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HealthInfo Aoraki South Canterbury

Overview of depression


Depression is the most common mental health problem in New Zealand. One in five people experience depression at some stage in their life.

Depression is less common in tamariki (children), though it can happen in rangatahi (young people) after puberty. It can go away or come back at any stage of adult life.

Some people are more prone to depression than others. Often, this depends on factors beyond your control, such as having a family history of depression or some trauma in your life. Long-term physical illness or working in stressful occupations like farming can also have a effect.

Depression is different from day-to-day sadness. It's normal to feel sad sometimes in response to hard situations in life. Depression is when sadness takes over and doesn't go away.

Depression can be a serious illness. You might find it hard to do everyday things like going to work or seeing friends. You might stop wanting to do things you usually enjoy. A small number of depressed people consider or attempt suicide.

You can read about the symptoms of depression. You may also like to try this online test for depression.


At times, suicide might seem like a solution to depression. If you or a friend is considering acting on suicidal thoughts and needs help, phone the Depression Helpline on 0800‑111‑757 or txt 4202 (available 24/7), or phone Lifeline 0800‑543‑354 (available 24/7). Or you can contact your local Mental Health Crisis Team (TACT) on 0800‑277‑997.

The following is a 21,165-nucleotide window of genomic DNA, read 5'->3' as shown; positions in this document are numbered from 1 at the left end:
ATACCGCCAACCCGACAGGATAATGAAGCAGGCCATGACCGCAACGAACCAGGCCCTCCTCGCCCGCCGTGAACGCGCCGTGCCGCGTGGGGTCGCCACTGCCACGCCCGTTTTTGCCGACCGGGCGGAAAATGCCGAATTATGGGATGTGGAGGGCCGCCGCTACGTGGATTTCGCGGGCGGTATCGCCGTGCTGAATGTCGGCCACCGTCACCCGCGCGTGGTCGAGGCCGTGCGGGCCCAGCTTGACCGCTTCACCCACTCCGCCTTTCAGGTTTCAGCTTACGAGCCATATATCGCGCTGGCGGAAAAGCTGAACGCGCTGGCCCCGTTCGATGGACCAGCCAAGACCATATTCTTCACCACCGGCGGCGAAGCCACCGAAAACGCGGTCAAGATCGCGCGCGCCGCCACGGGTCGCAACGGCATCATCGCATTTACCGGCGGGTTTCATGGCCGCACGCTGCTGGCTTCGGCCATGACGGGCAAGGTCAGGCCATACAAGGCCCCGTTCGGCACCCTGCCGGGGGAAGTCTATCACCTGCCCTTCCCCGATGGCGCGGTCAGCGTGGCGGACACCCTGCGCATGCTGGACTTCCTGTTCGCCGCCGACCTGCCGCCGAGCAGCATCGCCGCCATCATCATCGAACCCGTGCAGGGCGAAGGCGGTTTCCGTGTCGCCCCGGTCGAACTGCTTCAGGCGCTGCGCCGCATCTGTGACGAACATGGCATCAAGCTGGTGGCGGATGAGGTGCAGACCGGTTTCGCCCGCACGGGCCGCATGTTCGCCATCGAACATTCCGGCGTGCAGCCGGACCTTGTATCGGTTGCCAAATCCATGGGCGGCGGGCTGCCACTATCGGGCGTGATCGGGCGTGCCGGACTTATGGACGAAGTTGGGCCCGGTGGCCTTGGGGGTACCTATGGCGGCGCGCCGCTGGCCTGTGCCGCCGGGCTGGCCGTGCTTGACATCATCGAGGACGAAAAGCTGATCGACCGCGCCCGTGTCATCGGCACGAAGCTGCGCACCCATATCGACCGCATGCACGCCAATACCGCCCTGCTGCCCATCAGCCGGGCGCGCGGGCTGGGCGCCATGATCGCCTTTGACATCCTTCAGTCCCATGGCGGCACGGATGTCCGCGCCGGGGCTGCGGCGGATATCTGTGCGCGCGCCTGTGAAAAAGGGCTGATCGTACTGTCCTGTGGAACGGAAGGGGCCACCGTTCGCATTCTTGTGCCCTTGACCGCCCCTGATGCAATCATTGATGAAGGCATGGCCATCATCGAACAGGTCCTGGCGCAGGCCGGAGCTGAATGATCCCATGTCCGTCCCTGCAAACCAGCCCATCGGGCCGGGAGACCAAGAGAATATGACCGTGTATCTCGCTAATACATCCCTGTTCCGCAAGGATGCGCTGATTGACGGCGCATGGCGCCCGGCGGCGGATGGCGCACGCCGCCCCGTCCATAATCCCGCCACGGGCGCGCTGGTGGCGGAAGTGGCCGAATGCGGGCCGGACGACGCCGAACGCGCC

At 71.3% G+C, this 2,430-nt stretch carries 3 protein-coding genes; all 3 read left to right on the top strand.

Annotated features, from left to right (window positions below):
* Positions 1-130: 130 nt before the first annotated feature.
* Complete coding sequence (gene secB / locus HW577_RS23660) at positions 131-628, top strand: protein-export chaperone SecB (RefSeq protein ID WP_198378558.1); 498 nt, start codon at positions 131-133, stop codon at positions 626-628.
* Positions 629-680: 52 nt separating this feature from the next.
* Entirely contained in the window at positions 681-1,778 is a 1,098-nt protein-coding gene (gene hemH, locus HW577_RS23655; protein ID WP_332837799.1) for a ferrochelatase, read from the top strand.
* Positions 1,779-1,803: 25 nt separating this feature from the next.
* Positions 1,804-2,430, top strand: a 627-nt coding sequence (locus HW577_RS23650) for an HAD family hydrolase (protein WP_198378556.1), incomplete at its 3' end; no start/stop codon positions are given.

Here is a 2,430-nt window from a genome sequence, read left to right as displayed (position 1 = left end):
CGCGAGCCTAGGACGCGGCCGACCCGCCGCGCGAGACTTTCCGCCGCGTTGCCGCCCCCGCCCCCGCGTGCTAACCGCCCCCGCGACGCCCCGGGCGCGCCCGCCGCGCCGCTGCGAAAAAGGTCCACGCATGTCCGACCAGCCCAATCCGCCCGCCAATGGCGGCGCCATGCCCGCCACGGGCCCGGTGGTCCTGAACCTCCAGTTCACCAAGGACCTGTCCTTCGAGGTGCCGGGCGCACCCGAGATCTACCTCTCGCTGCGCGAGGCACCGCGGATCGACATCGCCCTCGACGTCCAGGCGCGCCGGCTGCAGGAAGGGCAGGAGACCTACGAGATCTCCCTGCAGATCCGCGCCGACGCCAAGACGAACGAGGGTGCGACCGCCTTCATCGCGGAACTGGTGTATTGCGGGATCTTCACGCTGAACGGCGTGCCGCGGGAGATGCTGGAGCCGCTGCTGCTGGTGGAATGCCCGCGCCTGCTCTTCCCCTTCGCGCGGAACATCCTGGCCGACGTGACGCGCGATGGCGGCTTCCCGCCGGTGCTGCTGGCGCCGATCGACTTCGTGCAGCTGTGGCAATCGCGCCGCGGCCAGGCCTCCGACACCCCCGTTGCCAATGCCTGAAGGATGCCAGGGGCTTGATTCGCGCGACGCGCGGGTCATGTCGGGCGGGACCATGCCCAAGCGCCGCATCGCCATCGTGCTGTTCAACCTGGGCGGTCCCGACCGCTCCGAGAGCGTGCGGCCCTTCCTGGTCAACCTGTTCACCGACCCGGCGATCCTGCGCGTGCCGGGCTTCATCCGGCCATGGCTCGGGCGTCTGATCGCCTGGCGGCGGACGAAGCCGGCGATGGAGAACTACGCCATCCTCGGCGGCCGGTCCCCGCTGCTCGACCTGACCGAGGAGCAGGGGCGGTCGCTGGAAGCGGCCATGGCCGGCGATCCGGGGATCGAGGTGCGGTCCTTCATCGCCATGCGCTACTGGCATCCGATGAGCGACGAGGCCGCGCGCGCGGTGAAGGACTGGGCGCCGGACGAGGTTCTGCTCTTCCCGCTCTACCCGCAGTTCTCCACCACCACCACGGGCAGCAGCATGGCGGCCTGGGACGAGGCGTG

Treating depression

Depression should be dealt with as soon as possible, as if it's left alone, it could get worse and even lead to self-harm or suicide. It helps to understand what causes it, so you can find ways to get through. Most people benefit from a combination of self-care and medical or psychological treatment.

Your general practice team is a good place to start if you think you or someone you love might have depression.

You might have to try a range of things before you start feeling better. Some things you'll be able to do for yourself, but you might need some extra help from your general practice team, therapists or other health professionals.

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On the next page: Self-care for depression

Written by HealthInfo clinical advisers. Last reviewed May 2023.


See also:

Depression in older people

Depression in teens & young adults

Getting help for a mental health issue


Page reference: 496629

Review key: HIDEP-48681